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India’s winter crops at risk as muted monsoon hits water storage

LiveMint logoLiveMint 04-10-2017 Pratik Parija

New Delhi: India’s winter crops may be at risk this year as insufficient showers in some key regions reduced dam levels.

The country’s 91 main reservoirs held 103.43 billion cubic metres of water as of 28 September, down 13% from the 10-year average, according to the central water commission. The total volume was 66% of the combined storage capacity, compared with 74% a year ago, it said.

The June-September monsoon season is critical to India’s agriculture sector as it directly waters more than half of all farm land and helps fill dams that irrigate crops during winter. This year’s monsoon was below normal, with 17% of the country receiving insufficient showers. Rainfall was normal last year after back-to-back deficits.

“If one looks at the reservoir levels, the winter crop is certainly at risk,” said Suvodeep Rakshit, senior economist at Kotak Securities Ltd. “The risk increases in terms of prices because when there is some uncertainty about production, a lot of speculative players enter the market.”

India’s four-month rainy period, which accounts for more than 70% of annual precipitation, was below normal this year. Showers totaled 841.3 millimeters, or 95% of the 50-year average, in the season, according to the India Meteorological Department. A monsoon is defined as normal when rain is between 96% and 104% of the long-term average.

The area under winter-sown crops, including wheat, pulses and mustard, is likely to be lower than last year on unfavourable weather conditions and depressed prices of some agricultural commodities, Veeresh Hiremath, head of research at Hyderabad-based Karvy Comtrade Ltd, said by phone. “Imports of wheat and vegetable oils are going to rise.”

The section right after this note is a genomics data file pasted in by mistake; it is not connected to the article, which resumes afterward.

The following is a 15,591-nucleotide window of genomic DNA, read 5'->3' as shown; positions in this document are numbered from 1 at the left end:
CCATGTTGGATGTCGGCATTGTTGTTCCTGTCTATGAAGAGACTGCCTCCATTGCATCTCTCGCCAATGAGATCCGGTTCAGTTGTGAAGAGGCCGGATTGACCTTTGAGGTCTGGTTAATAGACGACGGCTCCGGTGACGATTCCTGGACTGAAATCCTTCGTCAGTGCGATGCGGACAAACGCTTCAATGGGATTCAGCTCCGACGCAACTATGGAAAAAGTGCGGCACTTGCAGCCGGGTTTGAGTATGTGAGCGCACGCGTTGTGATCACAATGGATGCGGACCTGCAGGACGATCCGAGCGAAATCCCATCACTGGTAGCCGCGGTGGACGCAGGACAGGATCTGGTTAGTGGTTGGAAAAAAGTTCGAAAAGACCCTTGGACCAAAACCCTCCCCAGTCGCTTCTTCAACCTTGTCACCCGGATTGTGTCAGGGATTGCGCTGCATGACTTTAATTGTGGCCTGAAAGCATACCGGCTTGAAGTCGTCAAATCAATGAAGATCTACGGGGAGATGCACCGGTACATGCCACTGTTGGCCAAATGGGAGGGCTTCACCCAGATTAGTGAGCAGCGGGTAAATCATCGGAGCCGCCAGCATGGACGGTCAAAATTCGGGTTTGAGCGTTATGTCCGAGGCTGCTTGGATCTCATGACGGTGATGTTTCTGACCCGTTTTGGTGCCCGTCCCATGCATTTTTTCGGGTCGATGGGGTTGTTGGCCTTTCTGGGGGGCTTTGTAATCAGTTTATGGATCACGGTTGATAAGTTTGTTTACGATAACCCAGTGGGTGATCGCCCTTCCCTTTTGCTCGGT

India is aiming to produce 137.6 million tons of food grains, including wheat, oilseeds and pulses, during the winter crop season, which typically starts in October. That compares with 137.2 million tons produced a year ago, according to the farm ministry. Any drop in output will potentially boost imports of wheat and vegetable oils into the country, the world’s second-biggest producer and consumer of the grain and the top buyer of palm oil.

Lower water level in reservoirs “could be a concern going ahead as it will determine the supply of water for both households and farming purposes for the rest of the year,” CARE Ratings Ltd said in a report on 3 October.

Output of monsoon-sown food grains will probably drop 2.8% to 134.67 million tons from a year earlier, according to the farm ministry’s first advance estimates. Production of rice, the biggest food grain crop of the season, is seen falling around 2% to 94.48 million tons, it said. Harvesting typically begins in October. Bloomberg

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